Make the Road New York (MRNY) and other activists from across the state rallied outside of Gov. Kathy Hochul’s Manhattan office last week to bring awareness to the shortcomings of the Excluded Workers Fund Program (EWF) that allocated $2.1 billion for people left out of previous relief programs.
The Fund Excluded Workers (FEW) coalition, a campaign of over 200 New York advocacy groups, including MRNY, secured billions in funding this past April after a year of civil disobedience. The organizations held a 23-hour hunger strike and a march that shut down the Brooklyn and Manhattan bridges.
The EWF has less stringent requirements which allow undocumented immigrants to receive aid. The fund is not only available to undocumented workers — anyone who was not eligible for and did not receive unemployment insurance or other COVID-19 income relief may be able to receive aid through the EWF.
On Sept. 3, the governor’s office and the Department of Labor announced that $250 million from the EWF has already been released, and an additional $600 million is undergoing final verification for applicants identified as eligible, which is expected to be distributed by the end of the month. Since the program opened online applications, 90,000 people applied in just the first four weeks. Of those, 99 percent qualified for the maximum benefits of $15,600.
Bianca Guerrero, a coordinator for the FEW coalition, said that excluded workers have been waiting for these payments for far too long.
“The demand for this fund is staggering, and the need is absolutely undeniable after receiving nothing from the state and federal government for the entire pandemic: No unemployment, no federal benefits,” Guerrero said.
Guerrero said the coalition is still looking to make some much-needed changes to the program. The first concern relates to cash earners and their inability to prove income to the state to apply for this program. Secondly, some New Yorkers cannot prove residency since they may not be listed on their lease.
The coalition is now calling on Hochul to go back to the drawing board to think of ways to allow New Yorkers different options of proving income and residency to apply to the Excluded Workers Fund Program.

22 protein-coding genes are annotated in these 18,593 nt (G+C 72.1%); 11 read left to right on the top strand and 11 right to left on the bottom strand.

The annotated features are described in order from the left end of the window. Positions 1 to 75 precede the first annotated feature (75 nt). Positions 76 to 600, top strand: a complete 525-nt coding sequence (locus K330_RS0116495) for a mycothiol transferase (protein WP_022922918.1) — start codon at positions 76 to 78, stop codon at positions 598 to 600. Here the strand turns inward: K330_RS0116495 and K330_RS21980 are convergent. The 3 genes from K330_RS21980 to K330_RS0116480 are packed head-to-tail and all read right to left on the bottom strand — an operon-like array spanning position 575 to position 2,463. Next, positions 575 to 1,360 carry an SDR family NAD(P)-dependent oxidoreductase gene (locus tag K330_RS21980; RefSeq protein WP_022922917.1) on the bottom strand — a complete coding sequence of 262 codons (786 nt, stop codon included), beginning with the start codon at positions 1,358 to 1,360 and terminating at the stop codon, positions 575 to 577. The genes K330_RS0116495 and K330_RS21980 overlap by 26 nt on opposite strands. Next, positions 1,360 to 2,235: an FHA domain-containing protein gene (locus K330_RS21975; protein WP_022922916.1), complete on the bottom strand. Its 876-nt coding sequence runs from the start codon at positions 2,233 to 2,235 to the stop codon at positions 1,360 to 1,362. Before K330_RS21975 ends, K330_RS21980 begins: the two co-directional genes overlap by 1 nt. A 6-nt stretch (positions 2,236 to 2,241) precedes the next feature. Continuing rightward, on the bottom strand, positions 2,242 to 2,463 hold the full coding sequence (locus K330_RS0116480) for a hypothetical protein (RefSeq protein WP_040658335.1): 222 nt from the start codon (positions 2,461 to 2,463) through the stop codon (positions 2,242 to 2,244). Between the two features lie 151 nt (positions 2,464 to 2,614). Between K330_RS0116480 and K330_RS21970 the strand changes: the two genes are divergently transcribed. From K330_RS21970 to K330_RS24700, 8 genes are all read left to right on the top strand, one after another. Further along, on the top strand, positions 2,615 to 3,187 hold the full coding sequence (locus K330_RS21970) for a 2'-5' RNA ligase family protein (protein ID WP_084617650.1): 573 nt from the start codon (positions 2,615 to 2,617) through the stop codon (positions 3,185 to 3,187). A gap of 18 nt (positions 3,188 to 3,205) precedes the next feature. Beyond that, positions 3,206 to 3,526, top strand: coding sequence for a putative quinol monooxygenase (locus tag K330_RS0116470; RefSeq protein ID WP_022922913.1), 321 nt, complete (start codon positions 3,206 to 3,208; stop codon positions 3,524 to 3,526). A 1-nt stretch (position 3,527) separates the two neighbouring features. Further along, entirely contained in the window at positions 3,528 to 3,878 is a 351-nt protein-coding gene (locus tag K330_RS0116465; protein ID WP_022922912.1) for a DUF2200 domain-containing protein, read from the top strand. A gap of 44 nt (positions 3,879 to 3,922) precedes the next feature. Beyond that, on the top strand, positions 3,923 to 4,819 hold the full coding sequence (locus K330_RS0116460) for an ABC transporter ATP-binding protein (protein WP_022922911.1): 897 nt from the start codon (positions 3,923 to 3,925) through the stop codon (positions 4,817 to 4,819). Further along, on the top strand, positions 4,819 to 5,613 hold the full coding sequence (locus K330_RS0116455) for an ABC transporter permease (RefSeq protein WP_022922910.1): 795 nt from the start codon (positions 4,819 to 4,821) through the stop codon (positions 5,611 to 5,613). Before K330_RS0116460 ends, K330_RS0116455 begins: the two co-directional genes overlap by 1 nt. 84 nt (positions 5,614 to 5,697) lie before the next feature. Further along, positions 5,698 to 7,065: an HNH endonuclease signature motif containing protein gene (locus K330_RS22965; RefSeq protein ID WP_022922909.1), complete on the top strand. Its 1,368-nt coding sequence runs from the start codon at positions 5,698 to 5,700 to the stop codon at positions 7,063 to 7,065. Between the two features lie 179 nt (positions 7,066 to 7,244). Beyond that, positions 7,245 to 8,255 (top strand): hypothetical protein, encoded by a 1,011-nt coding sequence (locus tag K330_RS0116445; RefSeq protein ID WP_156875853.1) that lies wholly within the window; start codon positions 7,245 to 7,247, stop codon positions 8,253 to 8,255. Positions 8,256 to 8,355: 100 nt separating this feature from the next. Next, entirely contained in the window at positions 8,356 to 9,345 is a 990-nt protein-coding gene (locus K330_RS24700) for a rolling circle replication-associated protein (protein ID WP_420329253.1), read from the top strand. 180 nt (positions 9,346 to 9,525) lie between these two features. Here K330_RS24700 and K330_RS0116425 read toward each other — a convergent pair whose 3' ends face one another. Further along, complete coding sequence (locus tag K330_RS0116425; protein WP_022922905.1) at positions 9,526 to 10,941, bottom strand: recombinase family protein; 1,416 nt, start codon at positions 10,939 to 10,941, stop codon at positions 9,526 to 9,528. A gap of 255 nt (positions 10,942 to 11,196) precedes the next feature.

“Organizing made this happen and organizing is what’s going to help us make sure this program helps every excluded worker across the state,” Guerrero said.
Guerrero also said the coalition is concerned that there will not be enough money to support all eligible excluded workers around the state. At the rally, the coalition asked the governor to allocate more funds if the $2.1 billion runs out.
Assemblymember Ron Kim attended the rally and spoke to the crowd about his experience as an immigrant, saying families like his are too often left out from governmental aid.
“It’s not right,” Kim said. “This fund is to correct that. This fund sends the message that, in this country, you can work hard and we’ll acknowledge your hard work. This isn’t charity. You earned every dollar of this.”
However, Kim also said that this fund needs to go even further to include all other eligible workers but are still left behind because of difficulties proving residency and income.
Hochul said when she was sworn in, she made it clear that her top priority was to accelerate relief. She plans to continue those efforts.
“While we are ramping up those efforts, our work still isn’t done,” Hochul said. “We will continue to provide critical assistance to excluded workers, pandemic-affected households that have fallen behind on their rent, and the landlords who saw their rental income drop significantly during the global health crisis.”
Eligible workers receive $15,600 for the first tier, roughly equivalent to annual unemployment insurance payments. The second tier offers $3,200, which equals the amount of the three rounds of stimulus checks that went out in 2020 and 2021 for pandemic relief.